>>>Seoul, the fashion laboratory
Seoul Fashion Week is held in Dongdaemun Design Plaza.
Photo: Alex Finch

Seoul, the fashion laboratory

In Seoul, you can do all the usual activities, like visiting museums and going to a jjimjilbang. Or you can go native and get carried away by hallyu, the Korean new wave.
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hina has had no choice but to submit. Fashion is being dictated by its eastern neighbour. There is even a name for the growing global influence of South Korean culture: hallyu. South Korea has become the Asian trendsetter, a leader in modernity and beauty. Impossible fringes, perfect skin and attention-grabbing accessories, for him and her. The country’s fascination with aesthetics—it has the most plastic surgery operations per capita in the world—has created a cosmetics industry worth billions of dollars.

This obsession has also reached the city. Dongdaemun Design Plaza (DDP) is one of the clearest examples of this desire to be at the cutting edge. The building, designed by Zaha Hadid and Korean studio Samoo, was opened in 2014 as a multicultural complex. Art, fashion and the latest trends collide in this futuristic space. You can find it in Dongdaemun, the biggest shopping area in Korea, with more than 25 malls and 30,000 shops. That is where Seoul Fashion Week takes place twice a year, in March and October. The rest of the time, the catwalk is the street.

Dongdaemun Design Plaza
Shopping vs nightclubs: in the business district of Dongdaemun, many shops stay open until five in the morning.
Photo: Taesik Park / Shutterstock.com

The mothers of K-pop

The most interesting tour lets you discover cafés and restaurants run by the families of the stars. Italian restaurant Viva Polo, for instance, belongs to the mother of Chan Yeol, member of boy band EXO, and the entire restaurant is decorated with posters of the group.

A stroll through Sinsa-dong is all you need to understand why Koreans are the kings of street style. The most interesting spot of all is Garosu-gil, a short avenue, less than a kilometre long, flanked by ginkgo trees. It is bursting with cafés, boutiques, art galleries and fashionistas, in search of their latest object of desire, be it a photo for Instagram at a fashionable café or a vintage handbag. For the photo, you have to go to the Banana Tree, where the desserts are served in photogenic plant pots. For the bag, try Simone Handbag Museum, an original building, shaped like a handbag, which explores the history of this accessory going back to the year 1500.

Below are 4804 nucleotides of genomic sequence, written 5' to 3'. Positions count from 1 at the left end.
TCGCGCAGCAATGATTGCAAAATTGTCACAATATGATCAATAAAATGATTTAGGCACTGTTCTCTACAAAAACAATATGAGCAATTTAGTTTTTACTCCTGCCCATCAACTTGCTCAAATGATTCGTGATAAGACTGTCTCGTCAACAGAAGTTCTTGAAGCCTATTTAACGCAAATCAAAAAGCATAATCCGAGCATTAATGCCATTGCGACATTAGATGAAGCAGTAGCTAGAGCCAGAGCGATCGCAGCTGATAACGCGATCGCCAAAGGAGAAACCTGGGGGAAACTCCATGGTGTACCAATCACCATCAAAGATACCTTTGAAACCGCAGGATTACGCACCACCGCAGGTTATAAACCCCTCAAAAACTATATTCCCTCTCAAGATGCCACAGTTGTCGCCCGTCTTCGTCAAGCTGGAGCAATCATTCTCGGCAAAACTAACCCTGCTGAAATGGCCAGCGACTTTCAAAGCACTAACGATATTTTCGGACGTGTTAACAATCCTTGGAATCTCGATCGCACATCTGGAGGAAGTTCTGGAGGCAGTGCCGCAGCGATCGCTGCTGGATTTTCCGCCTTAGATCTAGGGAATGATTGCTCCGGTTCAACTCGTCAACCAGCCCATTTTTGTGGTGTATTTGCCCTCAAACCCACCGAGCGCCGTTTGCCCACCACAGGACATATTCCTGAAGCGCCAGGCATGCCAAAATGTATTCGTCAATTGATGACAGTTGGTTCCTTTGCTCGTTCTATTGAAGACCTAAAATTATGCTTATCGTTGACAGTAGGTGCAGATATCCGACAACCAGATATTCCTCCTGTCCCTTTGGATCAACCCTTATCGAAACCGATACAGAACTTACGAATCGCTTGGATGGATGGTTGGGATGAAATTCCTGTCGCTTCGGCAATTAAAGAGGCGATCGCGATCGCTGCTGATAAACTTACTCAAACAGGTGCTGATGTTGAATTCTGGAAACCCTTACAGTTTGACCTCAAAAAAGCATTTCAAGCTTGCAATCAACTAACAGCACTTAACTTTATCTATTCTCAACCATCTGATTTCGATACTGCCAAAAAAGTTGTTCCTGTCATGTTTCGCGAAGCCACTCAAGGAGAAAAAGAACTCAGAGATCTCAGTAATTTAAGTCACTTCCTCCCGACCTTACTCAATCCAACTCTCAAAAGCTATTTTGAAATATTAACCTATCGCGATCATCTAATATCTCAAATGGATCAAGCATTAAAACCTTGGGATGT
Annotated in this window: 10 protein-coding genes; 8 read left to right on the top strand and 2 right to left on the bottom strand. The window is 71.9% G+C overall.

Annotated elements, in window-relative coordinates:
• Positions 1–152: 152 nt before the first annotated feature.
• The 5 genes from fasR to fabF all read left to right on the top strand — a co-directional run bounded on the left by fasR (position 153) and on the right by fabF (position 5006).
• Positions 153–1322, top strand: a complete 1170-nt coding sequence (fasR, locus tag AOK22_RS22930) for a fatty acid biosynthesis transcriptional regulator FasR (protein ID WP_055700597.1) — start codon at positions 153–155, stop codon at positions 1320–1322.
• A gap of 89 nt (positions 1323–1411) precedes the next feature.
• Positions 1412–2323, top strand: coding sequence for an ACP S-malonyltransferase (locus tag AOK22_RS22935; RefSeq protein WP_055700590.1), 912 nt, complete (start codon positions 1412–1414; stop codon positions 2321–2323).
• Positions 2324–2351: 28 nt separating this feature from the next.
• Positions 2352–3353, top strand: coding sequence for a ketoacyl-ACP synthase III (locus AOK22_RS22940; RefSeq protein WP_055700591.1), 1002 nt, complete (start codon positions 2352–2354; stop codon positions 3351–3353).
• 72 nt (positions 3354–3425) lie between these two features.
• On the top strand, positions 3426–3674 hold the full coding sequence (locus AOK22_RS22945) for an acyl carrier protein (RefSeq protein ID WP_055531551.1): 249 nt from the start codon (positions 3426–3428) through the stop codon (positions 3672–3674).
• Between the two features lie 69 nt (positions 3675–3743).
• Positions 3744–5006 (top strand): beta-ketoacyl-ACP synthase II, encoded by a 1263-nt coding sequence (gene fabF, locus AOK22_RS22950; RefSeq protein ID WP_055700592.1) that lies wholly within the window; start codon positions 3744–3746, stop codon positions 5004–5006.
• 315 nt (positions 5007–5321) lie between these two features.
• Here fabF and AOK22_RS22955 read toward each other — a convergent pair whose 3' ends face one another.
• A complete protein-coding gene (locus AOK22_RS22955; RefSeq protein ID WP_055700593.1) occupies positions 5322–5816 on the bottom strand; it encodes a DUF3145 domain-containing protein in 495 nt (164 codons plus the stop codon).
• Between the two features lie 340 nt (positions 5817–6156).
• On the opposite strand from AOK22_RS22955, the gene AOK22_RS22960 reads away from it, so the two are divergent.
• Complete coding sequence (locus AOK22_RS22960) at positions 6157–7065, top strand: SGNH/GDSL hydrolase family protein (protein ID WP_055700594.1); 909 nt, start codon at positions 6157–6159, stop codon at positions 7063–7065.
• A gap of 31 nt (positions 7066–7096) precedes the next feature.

The Sinsa-dong neighbourhood is part of the Gangnam district, the epicentre of Korean luxury, which shot to international fame through the catchy PSY song. “Gangnam Style” is still the most-viewed video in the history of YouTube, with more than 2.6 billion views. It has made him one of the most important international representatives of hallyu. The Korean wave is primarily based on K-pop (Korean pop music) and K-dramas (soap operas). Artists train almost as if they were elite athletes, before launching themselves to stardom, sometimes from as early as nine years old. Entertainment companies invest millions in manufacturing mass idols. They have to know how to sing, act, dance and even speak several languages, so they can triumph in other markets, like Japan and China.

BIGBANG
The members of BIGBANG are considered the kings of K-Pop.
Photo: KOREA.NET via VisualHunt / CC BY-SA

The Visit Seoul tourist office will suggest several hallyu routes, ranging from locations where they shoot the most successful series, to the beauty salons celebrities frequent. There is also a space for more classic tourist locations, like N Seoul Tower, where the stars of My Love from the Star go on a date. The successful series is based on a love story between an alien and a hallyu celebrity. Their first kiss takes place on the Hangang River ferry cruise.

Couple at N Seoul Tower
Just like the stars of K-drama My Love from the Star, couples go to N Seoul Tower to seal their love with a padlock.
Photo: Panom / Shutterstock.com

To really understand the K-pop phenomenon, you have to experience it. And, at K-live, you can do it in 4D. This unique experience includes a photograph with life-size images of South Korean idols and tickets to a concert, performed by holograms. As we said, always at the cutting edge.

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